That’s why I feel Ireland Skills live is a great platform for second level students as there is so much more options available and areas of study I wasn’t aware of. I would love to see Ireland Skills Live become like the Higher Options Career Fair, that students would look forward even more to coming to the event and see people a year or two older than them competing in the national competition.
I also think the Logistics Apprenticeship programme complements the degree as students who would rather work get the opportunity to do so four days a week with one day of study. Those learners can then decide to enter year three of my degree and study fulltime or there are part time options to study onwards.
What did it mean to you to represent your country at Worldskills Kazan, Russia and how did you prepare?
I’m still on cloud nine, it’s so hard to put into words how it felt to walk out on stage when I heard my name called in front of 45,000 people carrying the Irish flag. It was mind blowing, and even looking back on the videos and photos of the ceremony it’s such an overwhelming feeling. It was an absolute honour and I’d do it all again! Never in my wildest dreams did I think I’d be a part of such a global event, and I’m delighted I had the opportunity to be part of it.
For the preparation of the event myself and my teammates took part in ten weeks of intense training visiting many companies in the industry to learn from them. I did three bootcamps with Team Ireland which prepared me for the travel over, the logistics of my time there, what to expect from the competition, learning to rely on the team for support, and in general encouraging us on what was to come in August.
How has winning the Gold Medal changed you and your outlook on the industry?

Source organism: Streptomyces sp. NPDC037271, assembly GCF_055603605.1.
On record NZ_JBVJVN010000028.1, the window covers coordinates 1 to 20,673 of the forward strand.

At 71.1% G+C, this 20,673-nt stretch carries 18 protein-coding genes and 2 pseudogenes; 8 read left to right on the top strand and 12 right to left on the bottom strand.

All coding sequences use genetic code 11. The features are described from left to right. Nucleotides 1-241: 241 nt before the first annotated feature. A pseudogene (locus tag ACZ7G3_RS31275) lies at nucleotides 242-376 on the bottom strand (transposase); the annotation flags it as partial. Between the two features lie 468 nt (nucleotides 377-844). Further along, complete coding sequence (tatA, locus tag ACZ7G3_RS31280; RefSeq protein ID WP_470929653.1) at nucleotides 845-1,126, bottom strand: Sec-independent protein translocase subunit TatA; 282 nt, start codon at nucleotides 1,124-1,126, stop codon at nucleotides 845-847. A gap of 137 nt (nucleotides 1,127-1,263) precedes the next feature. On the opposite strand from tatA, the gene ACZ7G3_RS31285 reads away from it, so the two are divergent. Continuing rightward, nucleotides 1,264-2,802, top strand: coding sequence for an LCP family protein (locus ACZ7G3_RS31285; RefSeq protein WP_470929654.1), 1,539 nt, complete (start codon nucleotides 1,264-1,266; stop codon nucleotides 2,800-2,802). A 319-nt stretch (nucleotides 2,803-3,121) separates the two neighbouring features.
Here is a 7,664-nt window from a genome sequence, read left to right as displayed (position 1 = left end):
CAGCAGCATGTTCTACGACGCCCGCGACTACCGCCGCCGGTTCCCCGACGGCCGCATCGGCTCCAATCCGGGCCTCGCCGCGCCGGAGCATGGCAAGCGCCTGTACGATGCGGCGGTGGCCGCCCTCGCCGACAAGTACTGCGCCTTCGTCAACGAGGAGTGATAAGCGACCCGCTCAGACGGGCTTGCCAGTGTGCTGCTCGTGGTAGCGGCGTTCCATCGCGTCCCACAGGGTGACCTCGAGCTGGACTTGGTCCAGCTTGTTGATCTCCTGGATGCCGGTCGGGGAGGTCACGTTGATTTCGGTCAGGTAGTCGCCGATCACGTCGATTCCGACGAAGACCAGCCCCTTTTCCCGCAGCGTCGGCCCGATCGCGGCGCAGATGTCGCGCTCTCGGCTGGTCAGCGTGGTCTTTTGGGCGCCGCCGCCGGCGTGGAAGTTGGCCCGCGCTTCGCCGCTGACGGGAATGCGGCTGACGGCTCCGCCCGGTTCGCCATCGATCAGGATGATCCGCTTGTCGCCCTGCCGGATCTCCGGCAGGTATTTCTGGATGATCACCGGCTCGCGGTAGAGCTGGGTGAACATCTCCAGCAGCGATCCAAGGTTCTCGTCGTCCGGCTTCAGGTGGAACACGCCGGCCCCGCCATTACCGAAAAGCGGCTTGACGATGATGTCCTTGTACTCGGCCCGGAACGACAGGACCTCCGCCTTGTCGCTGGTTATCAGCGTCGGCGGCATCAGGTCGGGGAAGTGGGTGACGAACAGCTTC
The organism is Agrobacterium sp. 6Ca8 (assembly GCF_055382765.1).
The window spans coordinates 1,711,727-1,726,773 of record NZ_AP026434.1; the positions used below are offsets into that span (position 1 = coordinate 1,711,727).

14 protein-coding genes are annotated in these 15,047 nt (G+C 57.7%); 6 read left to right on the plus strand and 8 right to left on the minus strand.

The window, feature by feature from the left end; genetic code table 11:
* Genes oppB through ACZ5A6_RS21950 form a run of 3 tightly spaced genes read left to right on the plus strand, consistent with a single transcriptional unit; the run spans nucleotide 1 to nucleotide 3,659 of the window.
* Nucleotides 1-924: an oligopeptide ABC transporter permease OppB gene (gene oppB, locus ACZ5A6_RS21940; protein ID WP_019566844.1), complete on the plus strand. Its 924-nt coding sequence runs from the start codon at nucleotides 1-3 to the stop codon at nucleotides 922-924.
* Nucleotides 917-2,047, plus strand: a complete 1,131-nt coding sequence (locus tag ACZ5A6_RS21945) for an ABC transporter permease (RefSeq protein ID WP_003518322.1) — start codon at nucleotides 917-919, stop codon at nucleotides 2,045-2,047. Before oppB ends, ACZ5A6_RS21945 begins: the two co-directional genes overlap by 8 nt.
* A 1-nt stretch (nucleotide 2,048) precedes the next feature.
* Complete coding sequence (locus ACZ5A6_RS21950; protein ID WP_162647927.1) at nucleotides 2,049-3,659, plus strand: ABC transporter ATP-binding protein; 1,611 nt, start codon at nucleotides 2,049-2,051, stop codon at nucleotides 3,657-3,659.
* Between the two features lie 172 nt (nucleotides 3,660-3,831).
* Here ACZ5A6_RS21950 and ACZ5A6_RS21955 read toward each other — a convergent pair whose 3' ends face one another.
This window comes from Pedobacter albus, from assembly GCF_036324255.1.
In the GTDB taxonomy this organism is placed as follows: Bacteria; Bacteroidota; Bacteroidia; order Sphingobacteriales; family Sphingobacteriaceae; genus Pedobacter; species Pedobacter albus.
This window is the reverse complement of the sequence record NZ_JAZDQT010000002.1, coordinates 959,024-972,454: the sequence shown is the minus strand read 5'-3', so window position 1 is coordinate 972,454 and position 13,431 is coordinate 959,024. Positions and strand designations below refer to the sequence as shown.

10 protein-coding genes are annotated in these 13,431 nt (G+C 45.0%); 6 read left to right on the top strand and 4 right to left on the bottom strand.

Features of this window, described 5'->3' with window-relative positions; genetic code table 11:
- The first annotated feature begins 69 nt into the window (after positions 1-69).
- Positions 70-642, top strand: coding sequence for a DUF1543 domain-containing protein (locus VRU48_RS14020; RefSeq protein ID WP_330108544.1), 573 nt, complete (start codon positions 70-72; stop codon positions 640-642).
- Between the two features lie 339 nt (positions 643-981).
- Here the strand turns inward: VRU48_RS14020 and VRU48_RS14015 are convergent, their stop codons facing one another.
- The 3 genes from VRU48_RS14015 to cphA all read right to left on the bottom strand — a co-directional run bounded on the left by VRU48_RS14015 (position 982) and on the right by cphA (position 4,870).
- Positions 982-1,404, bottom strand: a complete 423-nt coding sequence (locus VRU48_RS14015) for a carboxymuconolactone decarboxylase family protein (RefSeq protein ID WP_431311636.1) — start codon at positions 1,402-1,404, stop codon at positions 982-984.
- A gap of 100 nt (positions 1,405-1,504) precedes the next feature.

Well I don’t think it’s changed me that much, I’m still the same person at the end of it all but with more confidence in myself and I know it will help in the future to progress my career. Before this year I’d never even hear of Worldskills, and now nearly a year later it has had a massive impact of my life.
I’ve had the opportunity to speak at the Aviva, Croke Park, go to Helsinki, Finland, I’m meeting the President later on this month, I’ve spoken at Leinster house – these are all the occasions money can’t buy. I’ve given interviews to the Irish times, the Independent, local Kildare newspapers and radio!
It’s been a whirlwind, and I’m doing at least one or two events every month since August that I’ve gone on to share my story. Even if I only inspire one person in the room then it is worth it.
What advice do you have for any individuals thinking of going into the industry?
There are so many opportunities in the industry and if you put the work in the world is your oyster! I’ve seen there’s always an element of logistics and freight forwarding in any company due to the fact we are an island. And this can bring you all over the world. Don’t think just because one aspect of the industry you are pigeonholed, if you are not enjoying that side you can move – the industry is vast and you can easily move within it. It’s a very people orientated industry, very sociable aspect to it and networking is extremely import – that’s how CILT has really helped me develop and meet members at events and site visits. You can see the effort the Eastern Section put into events and are so welcoming of new people to the group.
Finally, what next for Megan Yeats, the future and career – any ambitions?
Only time will tell with that! I’m currently working for Lidl in their Logistics Graduate Programme so that is my main focus for the next two years. I’m learning so much there and its such a great company to work for. Personally, I’d love to work in other countries, do some more travel, and see other cultures and be part of that. The Worldskills has changed my life and whatever opportunities come my way I’ll take and enjoy them. We’ll just see what happens next.
To read more about Megan during her competition time read her blog at: https://mylogisticslifejourney.home.blog/